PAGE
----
If you get an e-mail saying it's from Twitter, the social-networking company wants to assure you that it's really from Twitter and that there's no need to worry that someone's out to steal your password.
At least, it's almost certain that the e-mail you just got from a Twitter.com address is not a blog post today., the company said in a
Twitter said it has adopted a new security protocol known as DMARC that was designed by a consortium in order to cut way down on phishing attempts.
DMARC solves a couple of long-standing operational, deployment, and reporting issues related to e-mail authentication protocols. It builds on established authentication protocols (DKIM and SPF) to give e-mail providers a way to block e-mail from forged domains popping up in in-boxes. And that in turn lessens the risk users face of mistakenly giving away personal information.
Twitter did not immediately respond to a request for comment about how big a problem these kinds of phishing attacks have been in the past.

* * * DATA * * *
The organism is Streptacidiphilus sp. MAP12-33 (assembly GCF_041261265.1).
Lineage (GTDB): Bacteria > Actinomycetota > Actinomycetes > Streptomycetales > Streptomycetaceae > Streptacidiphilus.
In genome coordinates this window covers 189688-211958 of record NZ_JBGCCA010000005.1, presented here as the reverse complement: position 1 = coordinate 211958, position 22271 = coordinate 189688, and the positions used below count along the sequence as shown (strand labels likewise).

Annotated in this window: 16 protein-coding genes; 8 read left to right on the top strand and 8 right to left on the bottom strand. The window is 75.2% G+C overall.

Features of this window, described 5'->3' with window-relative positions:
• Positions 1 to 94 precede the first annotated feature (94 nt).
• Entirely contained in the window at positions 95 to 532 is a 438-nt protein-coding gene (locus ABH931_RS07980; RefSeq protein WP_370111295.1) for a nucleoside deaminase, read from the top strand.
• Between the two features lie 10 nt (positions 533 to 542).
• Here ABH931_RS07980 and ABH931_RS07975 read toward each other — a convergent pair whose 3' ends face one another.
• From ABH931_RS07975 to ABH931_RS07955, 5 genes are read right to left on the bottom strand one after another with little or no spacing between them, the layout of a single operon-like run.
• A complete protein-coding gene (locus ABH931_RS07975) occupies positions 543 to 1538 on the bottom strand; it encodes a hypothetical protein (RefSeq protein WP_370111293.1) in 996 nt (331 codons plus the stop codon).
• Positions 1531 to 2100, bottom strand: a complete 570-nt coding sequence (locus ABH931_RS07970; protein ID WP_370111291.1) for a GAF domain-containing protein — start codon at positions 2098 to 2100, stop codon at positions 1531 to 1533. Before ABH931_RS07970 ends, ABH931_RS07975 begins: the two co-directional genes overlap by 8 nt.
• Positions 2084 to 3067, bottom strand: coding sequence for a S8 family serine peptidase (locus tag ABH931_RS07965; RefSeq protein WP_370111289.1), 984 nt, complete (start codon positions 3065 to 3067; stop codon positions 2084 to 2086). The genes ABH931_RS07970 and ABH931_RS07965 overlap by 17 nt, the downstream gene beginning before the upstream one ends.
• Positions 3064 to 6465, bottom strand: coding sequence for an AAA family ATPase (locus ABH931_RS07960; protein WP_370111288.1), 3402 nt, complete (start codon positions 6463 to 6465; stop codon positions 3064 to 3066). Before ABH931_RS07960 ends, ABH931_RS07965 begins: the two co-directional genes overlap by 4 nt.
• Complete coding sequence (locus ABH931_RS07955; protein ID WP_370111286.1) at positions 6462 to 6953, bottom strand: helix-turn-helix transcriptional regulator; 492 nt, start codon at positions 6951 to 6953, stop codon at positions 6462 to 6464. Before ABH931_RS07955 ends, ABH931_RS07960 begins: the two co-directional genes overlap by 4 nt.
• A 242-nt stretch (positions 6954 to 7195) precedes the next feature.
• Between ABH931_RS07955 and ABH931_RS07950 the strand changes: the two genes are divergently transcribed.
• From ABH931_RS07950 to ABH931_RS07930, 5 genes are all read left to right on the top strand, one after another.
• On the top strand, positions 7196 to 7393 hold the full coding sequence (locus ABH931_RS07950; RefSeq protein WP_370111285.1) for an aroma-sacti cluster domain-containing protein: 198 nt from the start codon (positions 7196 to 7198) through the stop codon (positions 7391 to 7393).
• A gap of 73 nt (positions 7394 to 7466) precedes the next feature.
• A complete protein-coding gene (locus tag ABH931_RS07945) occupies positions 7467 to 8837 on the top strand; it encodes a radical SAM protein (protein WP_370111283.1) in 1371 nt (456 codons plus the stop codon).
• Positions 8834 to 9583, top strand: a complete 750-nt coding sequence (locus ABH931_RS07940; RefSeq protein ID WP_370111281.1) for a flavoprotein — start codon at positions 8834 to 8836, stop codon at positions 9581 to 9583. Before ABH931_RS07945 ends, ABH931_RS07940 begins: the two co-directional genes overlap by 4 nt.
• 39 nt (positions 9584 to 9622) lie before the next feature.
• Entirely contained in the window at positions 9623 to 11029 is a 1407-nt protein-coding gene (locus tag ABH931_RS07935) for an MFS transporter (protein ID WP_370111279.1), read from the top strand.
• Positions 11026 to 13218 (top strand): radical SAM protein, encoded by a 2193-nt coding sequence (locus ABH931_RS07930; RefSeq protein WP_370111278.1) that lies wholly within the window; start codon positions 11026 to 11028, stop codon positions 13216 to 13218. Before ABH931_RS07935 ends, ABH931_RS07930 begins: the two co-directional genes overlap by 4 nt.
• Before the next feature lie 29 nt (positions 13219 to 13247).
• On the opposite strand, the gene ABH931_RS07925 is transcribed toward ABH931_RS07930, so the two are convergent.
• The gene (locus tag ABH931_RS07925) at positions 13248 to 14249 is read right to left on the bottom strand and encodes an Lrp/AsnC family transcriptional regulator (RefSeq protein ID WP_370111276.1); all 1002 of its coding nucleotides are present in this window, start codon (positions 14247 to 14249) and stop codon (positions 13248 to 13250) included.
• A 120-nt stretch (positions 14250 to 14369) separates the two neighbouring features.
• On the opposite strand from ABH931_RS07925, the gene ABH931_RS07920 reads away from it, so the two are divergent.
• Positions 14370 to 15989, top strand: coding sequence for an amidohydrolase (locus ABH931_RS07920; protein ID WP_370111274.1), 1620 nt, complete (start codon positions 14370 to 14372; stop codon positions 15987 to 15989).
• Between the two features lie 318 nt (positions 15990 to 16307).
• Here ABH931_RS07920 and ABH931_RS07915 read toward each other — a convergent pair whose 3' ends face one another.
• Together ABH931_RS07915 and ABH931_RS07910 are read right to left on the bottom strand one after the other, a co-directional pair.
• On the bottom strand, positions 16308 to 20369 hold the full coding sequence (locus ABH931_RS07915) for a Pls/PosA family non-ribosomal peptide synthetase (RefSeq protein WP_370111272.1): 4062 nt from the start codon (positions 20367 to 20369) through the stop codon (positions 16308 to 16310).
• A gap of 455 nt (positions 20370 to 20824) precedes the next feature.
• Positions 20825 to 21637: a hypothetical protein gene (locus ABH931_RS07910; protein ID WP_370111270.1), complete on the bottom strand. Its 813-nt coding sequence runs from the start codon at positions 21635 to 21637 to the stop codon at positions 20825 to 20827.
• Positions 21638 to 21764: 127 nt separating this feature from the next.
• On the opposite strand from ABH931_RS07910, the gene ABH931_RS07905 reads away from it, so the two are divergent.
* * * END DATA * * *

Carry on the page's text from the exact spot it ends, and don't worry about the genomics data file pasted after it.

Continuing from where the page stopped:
In its blog post, Twitter said that all four major e-mail providers -- Gmail, AOL, Yahoo Mail, and Hotmail/Outlook -- have signed on to the DMARC protocol in an industrywide attempt to make e-mail just a bit safer by preventing messages that seek to pilfer users' personal information from ever making it into their in-boxes.
Then again, in its blog post, Twitter said only that it's "extremely unlikely that most of our users" will get phishing attacks purporting to be sent by Twitter. That leaves the company a little wiggle room in case the practice continues, or if the phishing community figures out a way to bypass the DMARC protocol and resume its nefarious work. After all, if there's one thing that's guaranteed to get hackers and bad actors looking for a way to keep doing their thing, it's a public announcement that they've been neutered.